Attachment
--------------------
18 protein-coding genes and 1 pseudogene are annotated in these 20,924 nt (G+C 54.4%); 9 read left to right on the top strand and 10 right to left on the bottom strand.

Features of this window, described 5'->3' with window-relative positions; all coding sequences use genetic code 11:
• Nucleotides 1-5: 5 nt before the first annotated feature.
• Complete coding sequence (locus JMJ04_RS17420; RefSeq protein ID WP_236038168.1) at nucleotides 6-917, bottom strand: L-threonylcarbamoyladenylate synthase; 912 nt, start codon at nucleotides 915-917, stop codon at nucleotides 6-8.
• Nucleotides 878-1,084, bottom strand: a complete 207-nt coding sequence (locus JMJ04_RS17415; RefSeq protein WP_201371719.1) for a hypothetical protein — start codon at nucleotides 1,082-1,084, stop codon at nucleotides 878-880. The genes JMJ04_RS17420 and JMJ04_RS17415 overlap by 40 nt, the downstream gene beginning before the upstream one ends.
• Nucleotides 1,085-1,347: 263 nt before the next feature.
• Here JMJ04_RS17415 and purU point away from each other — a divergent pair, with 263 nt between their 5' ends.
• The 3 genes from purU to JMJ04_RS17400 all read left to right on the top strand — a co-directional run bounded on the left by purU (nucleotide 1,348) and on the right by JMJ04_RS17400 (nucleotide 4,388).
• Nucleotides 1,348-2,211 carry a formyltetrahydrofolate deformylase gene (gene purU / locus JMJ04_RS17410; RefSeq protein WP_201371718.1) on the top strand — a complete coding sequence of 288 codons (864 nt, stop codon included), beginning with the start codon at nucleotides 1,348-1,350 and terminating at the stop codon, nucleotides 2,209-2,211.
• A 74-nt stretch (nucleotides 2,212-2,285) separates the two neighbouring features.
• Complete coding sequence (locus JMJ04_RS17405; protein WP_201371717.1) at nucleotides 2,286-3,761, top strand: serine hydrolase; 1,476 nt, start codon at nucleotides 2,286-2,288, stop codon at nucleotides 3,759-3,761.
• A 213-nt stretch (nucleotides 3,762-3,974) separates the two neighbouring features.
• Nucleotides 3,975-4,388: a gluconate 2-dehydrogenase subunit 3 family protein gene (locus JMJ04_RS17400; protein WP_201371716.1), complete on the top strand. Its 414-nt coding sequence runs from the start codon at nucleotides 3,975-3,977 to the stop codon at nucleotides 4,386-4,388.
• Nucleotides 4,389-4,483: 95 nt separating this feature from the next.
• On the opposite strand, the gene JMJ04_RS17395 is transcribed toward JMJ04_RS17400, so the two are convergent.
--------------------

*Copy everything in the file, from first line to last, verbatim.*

18 protein-coding genes and 1 pseudogene are annotated in these 20,924 nt (G+C 54.4%); 9 read left to right on the top strand and 10 right to left on the bottom strand.

Features of this window, described 5'->3' with window-relative positions; all coding sequences use genetic code 11:
• Nucleotides 1-5: 5 nt before the first annotated feature.
• Complete coding sequence (locus JMJ04_RS17420; RefSeq protein ID WP_236038168.1) at nucleotides 6-917, bottom strand: L-threonylcarbamoyladenylate synthase; 912 nt, start codon at nucleotides 915-917, stop codon at nucleotides 6-8.
• Nucleotides 878-1,084, bottom strand: a complete 207-nt coding sequence (locus JMJ04_RS17415; RefSeq protein WP_201371719.1) for a hypothetical protein — start codon at nucleotides 1,082-1,084, stop codon at nucleotides 878-880. The genes JMJ04_RS17420 and JMJ04_RS17415 overlap by 40 nt, the downstream gene beginning before the upstream one ends.
• Nucleotides 1,085-1,347: 263 nt before the next feature.
• Here JMJ04_RS17415 and purU point away from each other — a divergent pair, with 263 nt between their 5' ends.
• The 3 genes from purU to JMJ04_RS17400 all read left to right on the top strand — a co-directional run bounded on the left by purU (nucleotide 1,348) and on the right by JMJ04_RS17400 (nucleotide 4,388).
• Nucleotides 1,348-2,211 carry a formyltetrahydrofolate deformylase gene (gene purU / locus JMJ04_RS17410; RefSeq protein WP_201371718.1) on the top strand — a complete coding sequence of 288 codons (864 nt, stop codon included), beginning with the start codon at nucleotides 1,348-1,350 and terminating at the stop codon, nucleotides 2,209-2,211.
• A 74-nt stretch (nucleotides 2,212-2,285) separates the two neighbouring features.
• Complete coding sequence (locus JMJ04_RS17405; protein WP_201371717.1) at nucleotides 2,286-3,761, top strand: serine hydrolase; 1,476 nt, start codon at nucleotides 2,286-2,288, stop codon at nucleotides 3,759-3,761.
• A 213-nt stretch (nucleotides 3,762-3,974) separates the two neighbouring features.
• Nucleotides 3,975-4,388: a gluconate 2-dehydrogenase subunit 3 family protein gene (locus JMJ04_RS17400; protein WP_201371716.1), complete on the top strand. Its 414-nt coding sequence runs from the start codon at nucleotides 3,975-3,977 to the stop codon at nucleotides 4,386-4,388.
• Nucleotides 4,389-4,483: 95 nt separating this feature from the next.
• On the opposite strand, the gene JMJ04_RS17395 is transcribed toward JMJ04_RS17400, so the two are convergent.